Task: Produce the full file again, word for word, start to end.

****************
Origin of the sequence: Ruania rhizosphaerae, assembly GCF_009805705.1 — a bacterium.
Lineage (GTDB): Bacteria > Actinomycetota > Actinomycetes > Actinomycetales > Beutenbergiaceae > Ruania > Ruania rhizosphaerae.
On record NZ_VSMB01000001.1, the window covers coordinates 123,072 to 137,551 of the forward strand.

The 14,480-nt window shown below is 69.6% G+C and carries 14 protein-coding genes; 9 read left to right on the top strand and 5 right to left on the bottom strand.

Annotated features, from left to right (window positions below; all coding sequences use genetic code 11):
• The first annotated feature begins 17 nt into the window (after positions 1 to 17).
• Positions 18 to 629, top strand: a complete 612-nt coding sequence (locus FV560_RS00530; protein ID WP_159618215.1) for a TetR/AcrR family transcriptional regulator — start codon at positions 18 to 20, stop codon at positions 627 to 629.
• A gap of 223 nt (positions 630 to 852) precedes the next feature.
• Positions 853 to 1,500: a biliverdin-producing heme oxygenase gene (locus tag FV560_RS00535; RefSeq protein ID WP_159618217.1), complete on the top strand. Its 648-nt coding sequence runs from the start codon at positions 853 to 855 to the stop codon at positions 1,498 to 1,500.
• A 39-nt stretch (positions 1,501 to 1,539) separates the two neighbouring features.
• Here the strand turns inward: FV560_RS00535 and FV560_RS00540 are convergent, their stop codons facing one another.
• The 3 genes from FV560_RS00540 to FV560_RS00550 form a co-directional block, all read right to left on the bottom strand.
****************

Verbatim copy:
Origin of the sequence: Ruania rhizosphaerae, assembly GCF_009805705.1 — a bacterium.
Lineage (GTDB): Bacteria > Actinomycetota > Actinomycetes > Actinomycetales > Beutenbergiaceae > Ruania > Ruania rhizosphaerae.
On record NZ_VSMB01000001.1, the window covers coordinates 123,072 to 137,551 of the forward strand.

The 14,480-nt window shown below is 69.6% G+C and carries 14 protein-coding genes; 9 read left to right on the top strand and 5 right to left on the bottom strand.

Annotated features, from left to right (window positions below; all coding sequences use genetic code 11):
• The first annotated feature begins 17 nt into the window (after positions 1 to 17).
• Positions 18 to 629, top strand: a complete 612-nt coding sequence (locus FV560_RS00530; protein ID WP_159618215.1) for a TetR/AcrR family transcriptional regulator — start codon at positions 18 to 20, stop codon at positions 627 to 629.
• A gap of 223 nt (positions 630 to 852) precedes the next feature.
• Positions 853 to 1,500: a biliverdin-producing heme oxygenase gene (locus tag FV560_RS00535; RefSeq protein ID WP_159618217.1), complete on the top strand. Its 648-nt coding sequence runs from the start codon at positions 853 to 855 to the stop codon at positions 1,498 to 1,500.
• A 39-nt stretch (positions 1,501 to 1,539) separates the two neighbouring features.
• Here the strand turns inward: FV560_RS00535 and FV560_RS00540 are convergent, their stop codons facing one another.
• The 3 genes from FV560_RS00540 to FV560_RS00550 form a co-directional block, all read right to left on the bottom strand.